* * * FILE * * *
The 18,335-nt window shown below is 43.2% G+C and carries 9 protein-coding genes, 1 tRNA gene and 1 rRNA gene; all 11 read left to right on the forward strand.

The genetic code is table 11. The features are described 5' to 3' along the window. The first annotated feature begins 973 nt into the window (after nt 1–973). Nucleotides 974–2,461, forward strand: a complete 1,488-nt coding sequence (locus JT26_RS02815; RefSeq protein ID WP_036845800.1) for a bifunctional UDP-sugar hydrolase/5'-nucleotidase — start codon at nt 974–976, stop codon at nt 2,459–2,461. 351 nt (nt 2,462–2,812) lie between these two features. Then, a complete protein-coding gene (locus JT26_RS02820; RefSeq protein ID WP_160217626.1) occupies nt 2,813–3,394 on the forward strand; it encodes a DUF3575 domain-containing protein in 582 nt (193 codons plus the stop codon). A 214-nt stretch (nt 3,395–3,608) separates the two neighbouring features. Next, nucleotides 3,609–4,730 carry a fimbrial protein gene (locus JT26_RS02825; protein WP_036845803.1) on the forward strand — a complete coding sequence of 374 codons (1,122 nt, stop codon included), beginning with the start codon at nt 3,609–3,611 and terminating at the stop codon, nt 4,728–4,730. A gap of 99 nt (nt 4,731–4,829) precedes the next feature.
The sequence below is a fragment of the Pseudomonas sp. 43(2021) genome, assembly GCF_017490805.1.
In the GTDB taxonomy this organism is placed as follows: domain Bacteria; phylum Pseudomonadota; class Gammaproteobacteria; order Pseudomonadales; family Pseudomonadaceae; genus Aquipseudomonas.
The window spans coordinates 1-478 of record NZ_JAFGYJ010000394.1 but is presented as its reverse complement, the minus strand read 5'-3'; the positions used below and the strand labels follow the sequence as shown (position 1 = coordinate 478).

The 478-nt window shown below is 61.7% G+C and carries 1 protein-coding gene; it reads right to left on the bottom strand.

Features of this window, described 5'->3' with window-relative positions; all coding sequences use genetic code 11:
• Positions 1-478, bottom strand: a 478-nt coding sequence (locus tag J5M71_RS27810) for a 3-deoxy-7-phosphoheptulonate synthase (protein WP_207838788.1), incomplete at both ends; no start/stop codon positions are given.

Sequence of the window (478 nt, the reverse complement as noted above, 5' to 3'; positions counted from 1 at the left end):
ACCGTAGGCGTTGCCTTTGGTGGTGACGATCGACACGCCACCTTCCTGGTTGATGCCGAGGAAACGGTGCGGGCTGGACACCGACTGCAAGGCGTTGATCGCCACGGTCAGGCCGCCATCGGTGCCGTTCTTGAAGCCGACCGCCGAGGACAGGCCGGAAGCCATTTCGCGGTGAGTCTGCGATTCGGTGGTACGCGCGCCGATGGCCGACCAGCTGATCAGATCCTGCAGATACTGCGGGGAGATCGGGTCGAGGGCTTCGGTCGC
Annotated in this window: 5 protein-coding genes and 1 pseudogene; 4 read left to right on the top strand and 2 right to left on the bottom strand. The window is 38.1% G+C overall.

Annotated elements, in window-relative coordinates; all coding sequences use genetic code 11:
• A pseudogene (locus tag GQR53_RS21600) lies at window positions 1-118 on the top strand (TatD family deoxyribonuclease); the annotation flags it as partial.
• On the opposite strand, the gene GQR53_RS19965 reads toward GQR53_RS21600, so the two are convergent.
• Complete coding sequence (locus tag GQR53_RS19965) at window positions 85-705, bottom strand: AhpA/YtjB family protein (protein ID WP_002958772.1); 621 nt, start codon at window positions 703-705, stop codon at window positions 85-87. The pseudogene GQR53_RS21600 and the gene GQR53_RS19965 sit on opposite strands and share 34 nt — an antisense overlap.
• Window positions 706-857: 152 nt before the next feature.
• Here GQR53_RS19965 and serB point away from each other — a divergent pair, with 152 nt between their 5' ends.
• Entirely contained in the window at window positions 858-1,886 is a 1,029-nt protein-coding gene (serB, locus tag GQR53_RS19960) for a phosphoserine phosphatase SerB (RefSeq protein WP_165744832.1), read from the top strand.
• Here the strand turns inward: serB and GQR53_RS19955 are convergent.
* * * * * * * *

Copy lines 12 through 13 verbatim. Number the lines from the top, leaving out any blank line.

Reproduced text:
Annotated elements, in window-relative coordinates; all coding sequences use genetic code 11:
• A pseudogene (locus tag GQR53_RS21600) lies at window positions 1-118 on the top strand (TatD family deoxyribonuclease); the annotation flags it as partial.